An idea for reducing problems with dead links


in Geek stuff, Internet matters

As mentioned before, one of the most frustrating things about the internet is the likelihood that following a link will lead to a page that has moved, changed, or vanished since the link was posted. Given the massive increases in bandwidth and storage space that have taken place, I had an idea for combating this. Basically, it would be an automated system that saves a cached copy of any linked page, then allows anyone viewing the linking page to view the saved version of the linked page, in the event the latter became unavailable. That means a blog post linking to a news story or other blog entry would be able to provide access to either of the latter, even at a point in time when they are no longer available in their initial contexts.

It would work a lot like Google’s cache: saving text and formatting, with links to any images and video in their original locations. As such, the maximum amount of content would be retained without using too much disk space. To begin with, the system could be integrated into content management systems like WordPress. Eventually, it may be sensible for every link created to express this behaviour by default – at least on websites that choose to enable it.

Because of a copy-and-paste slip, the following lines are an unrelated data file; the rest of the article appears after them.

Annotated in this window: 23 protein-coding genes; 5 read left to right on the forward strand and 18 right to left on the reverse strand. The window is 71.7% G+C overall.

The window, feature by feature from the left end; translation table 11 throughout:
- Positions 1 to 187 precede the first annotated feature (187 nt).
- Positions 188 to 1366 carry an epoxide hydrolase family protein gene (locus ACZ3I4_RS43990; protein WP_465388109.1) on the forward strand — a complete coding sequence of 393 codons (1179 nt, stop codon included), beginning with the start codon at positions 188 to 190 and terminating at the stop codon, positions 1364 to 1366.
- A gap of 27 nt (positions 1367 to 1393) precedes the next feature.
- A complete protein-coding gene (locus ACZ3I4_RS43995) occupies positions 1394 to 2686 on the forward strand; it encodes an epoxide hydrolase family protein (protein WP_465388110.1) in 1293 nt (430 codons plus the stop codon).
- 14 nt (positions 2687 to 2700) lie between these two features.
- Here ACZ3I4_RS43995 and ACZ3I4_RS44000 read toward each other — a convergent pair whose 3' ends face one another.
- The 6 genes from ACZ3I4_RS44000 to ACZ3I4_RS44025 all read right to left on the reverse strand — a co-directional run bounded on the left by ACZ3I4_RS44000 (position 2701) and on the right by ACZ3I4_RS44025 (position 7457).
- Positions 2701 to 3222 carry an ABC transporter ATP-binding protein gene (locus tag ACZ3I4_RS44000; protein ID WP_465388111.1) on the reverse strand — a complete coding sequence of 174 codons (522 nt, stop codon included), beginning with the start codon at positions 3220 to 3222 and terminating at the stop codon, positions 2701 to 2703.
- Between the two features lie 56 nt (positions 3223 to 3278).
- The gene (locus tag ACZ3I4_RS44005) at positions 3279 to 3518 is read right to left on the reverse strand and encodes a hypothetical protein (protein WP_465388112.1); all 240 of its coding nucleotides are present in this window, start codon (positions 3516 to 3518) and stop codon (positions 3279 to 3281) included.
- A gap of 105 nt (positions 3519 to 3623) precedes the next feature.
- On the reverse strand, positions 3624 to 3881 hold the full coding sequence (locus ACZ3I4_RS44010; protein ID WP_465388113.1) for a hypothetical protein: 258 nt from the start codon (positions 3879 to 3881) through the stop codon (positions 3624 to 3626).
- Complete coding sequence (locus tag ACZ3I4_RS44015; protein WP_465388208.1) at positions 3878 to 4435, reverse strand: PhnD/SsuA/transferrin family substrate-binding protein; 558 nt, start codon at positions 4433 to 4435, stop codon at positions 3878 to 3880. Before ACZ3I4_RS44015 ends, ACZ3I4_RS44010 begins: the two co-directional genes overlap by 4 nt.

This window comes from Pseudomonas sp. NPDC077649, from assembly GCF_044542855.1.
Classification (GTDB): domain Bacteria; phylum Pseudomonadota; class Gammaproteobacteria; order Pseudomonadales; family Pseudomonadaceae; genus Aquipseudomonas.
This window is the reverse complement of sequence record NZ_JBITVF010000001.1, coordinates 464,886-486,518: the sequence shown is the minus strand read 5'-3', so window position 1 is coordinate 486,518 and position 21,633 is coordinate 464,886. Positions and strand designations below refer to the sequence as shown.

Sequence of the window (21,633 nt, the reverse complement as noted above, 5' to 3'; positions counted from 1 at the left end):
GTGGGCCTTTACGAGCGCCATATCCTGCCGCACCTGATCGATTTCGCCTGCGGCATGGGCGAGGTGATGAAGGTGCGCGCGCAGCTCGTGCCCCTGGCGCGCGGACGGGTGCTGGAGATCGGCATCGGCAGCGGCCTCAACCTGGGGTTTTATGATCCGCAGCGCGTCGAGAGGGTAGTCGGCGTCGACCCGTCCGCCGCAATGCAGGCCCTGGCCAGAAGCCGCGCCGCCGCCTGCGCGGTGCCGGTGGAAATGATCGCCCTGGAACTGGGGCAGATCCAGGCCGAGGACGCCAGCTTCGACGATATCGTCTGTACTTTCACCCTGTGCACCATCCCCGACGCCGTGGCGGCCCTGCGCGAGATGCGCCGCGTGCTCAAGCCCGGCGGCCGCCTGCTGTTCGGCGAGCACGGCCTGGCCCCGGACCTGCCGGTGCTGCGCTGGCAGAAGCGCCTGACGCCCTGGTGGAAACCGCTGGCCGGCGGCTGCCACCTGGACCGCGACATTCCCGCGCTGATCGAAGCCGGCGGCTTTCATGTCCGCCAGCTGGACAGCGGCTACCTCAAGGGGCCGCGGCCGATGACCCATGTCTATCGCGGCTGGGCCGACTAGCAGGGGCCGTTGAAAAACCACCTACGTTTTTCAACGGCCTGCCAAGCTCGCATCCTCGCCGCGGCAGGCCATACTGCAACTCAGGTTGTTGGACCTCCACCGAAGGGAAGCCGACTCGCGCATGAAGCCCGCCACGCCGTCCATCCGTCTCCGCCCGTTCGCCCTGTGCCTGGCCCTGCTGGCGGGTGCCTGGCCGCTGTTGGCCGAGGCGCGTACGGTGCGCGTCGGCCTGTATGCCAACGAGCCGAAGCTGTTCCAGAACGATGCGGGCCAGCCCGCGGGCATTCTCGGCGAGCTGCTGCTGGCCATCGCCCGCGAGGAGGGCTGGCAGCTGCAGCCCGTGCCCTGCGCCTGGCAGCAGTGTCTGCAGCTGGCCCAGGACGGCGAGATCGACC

Like so many useful things, the system would but up against copyright restrictions. That being said, Google has thus far been successful in defending the legality of their own caching practices. Perhaps the courts would be willing to consider the kind of enhanced links I described as a fair use of potentially copyrighted material.

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